Suspicious Minds: How Culture Shapes Madness
by Joel Gold and Ian Gold
Simon & Schuster, 2014

In 2003 “Albert” came to Bellevue Hospital's psychiatric emergency room. A 26-year-old assembly worker, he was convinced that his life was the focal point of a television show. He entered Bellevue after a fracas at the United Nations, where he had gone to demand asylum from his televised life.

For psychiatrist Joel Gold, Albert was the first in a series of patients convinced they lived their entire existence on TV, circumstances that proved eerily similar to those depicted in the 1998 film The Truman Show. These patients prompted Joel Gold and his brother, philosopher Ian Gold, to investigate how culture influences the content of delusional thinking. Suspicious Minds is the result of that research, which led them to lay out a theory for understanding psychosis through a social lens.

The Golds begin by reviewing the history and theories of madness, dwelling in particular on hints of interpersonal deficits in people with delusions. For example, individuals with psychoses struggle to understand other people's mental states. Schizophrenia, too, seems to have a social component: immigrants who face discrimination and urbanites in very populous cities face heightened risk of the disorder.

Drawing on such evidence, the Golds hypothesize that everyone employs a “suspicion system” to read and respond to social situations, but some individuals experience delusions when their personal threat detector breaks down. For some, this system may be faulty from birth or broken through severe social strain. Individuals with amygdala deficits may struggle to decode facial expressions such as fear or anger. Delusions then occur when a person tries to make sense of inappropriately perceived social threats; for example, a delusion of grandeur is a way for someone who feels lost in a crowd to puff up his or her status.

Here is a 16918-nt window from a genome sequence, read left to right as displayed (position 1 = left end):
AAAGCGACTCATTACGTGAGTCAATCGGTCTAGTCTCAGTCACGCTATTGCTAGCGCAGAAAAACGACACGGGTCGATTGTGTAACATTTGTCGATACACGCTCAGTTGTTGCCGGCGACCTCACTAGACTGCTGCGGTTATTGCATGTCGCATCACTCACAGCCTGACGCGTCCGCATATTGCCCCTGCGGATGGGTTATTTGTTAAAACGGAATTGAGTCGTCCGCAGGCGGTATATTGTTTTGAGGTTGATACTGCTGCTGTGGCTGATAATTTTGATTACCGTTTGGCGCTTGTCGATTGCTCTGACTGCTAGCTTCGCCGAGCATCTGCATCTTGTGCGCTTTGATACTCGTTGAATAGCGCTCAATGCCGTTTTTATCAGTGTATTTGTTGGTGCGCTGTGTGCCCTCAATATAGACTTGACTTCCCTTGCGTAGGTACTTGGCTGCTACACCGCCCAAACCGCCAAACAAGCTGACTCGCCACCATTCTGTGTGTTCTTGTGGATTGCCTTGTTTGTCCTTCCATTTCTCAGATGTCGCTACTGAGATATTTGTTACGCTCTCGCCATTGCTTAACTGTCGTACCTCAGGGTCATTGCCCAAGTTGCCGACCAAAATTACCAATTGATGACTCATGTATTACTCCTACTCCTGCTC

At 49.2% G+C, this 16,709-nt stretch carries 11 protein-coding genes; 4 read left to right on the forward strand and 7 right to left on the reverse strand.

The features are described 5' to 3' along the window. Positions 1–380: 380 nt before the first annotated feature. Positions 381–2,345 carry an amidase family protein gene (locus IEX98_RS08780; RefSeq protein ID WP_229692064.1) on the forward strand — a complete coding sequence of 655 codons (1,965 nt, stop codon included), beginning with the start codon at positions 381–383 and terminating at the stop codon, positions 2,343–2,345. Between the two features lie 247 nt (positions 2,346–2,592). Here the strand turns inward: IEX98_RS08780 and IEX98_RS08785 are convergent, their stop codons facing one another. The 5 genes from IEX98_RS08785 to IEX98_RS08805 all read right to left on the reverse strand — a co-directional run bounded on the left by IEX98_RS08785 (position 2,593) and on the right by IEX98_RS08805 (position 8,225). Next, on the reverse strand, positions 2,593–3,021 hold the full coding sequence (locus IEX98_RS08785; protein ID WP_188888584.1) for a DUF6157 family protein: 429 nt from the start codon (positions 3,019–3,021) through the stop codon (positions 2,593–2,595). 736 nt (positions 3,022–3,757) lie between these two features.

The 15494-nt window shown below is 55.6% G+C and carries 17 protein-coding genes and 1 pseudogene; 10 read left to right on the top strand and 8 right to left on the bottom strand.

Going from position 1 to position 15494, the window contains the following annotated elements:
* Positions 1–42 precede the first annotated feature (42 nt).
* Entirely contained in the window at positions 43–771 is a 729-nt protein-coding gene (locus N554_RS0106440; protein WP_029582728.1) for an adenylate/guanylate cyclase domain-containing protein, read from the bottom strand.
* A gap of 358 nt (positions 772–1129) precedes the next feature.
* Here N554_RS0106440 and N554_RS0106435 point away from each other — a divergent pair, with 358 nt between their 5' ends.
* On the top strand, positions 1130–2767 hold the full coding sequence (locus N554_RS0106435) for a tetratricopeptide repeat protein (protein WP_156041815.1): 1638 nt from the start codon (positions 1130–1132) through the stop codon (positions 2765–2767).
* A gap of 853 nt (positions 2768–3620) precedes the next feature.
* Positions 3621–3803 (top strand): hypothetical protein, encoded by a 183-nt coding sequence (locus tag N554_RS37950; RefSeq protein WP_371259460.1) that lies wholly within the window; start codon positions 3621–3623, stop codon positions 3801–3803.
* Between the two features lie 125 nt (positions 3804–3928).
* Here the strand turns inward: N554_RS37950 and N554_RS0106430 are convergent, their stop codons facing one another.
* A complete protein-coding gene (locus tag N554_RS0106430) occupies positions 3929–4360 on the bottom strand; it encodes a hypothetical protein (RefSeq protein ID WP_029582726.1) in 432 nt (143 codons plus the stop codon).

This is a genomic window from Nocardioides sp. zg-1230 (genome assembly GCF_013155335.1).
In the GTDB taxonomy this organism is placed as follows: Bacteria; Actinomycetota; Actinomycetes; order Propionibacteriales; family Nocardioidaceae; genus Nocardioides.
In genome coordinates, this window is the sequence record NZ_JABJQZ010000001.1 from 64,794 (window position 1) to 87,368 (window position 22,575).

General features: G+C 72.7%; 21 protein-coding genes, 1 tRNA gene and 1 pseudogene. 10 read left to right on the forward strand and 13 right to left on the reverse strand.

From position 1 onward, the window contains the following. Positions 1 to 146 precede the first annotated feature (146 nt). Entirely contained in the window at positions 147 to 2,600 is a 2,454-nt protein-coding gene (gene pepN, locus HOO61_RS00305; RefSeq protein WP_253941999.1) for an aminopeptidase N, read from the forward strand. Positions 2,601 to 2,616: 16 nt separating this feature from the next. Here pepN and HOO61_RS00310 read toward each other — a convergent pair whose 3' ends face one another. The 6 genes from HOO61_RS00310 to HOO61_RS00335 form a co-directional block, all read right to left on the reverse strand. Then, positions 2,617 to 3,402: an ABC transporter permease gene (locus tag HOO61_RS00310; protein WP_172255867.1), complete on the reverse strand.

The authors stud their carefully compiled evidence with historical and current case studies. These are the most poignant passages in the book, including an overstressed 24-year-old medical student who abandons her studies to try to raise the dead at Ground Zero and a devoted husband whose 30-year marriage collapses when a series of strokes leaves him obsessively jealous. The Golds suggest that the content of these delusions reflects the reigning zeitgeist—whereas a schizophrenic Englishman in the 19th century feared French spies and pneumatic machinery, a contemporary patient fears the NSA and iPads.

The importance placed on time-sensitive cultural influence may be the weakest argument presented here, eclipsed by the more intriguing ideas about suspicion and immediate social context. Altogether, though, the authors offer a fascinating and intimate portrait of psychosis. Rather than reducing mental illness to mutations and misfiring neurotransmitters, Suspicious Minds reminds readers that otherwise healthy people can experience delusional impulses driven by insecurity or stress. In the Golds' conception of psychosis, the line between mental health and illness is very fine indeed.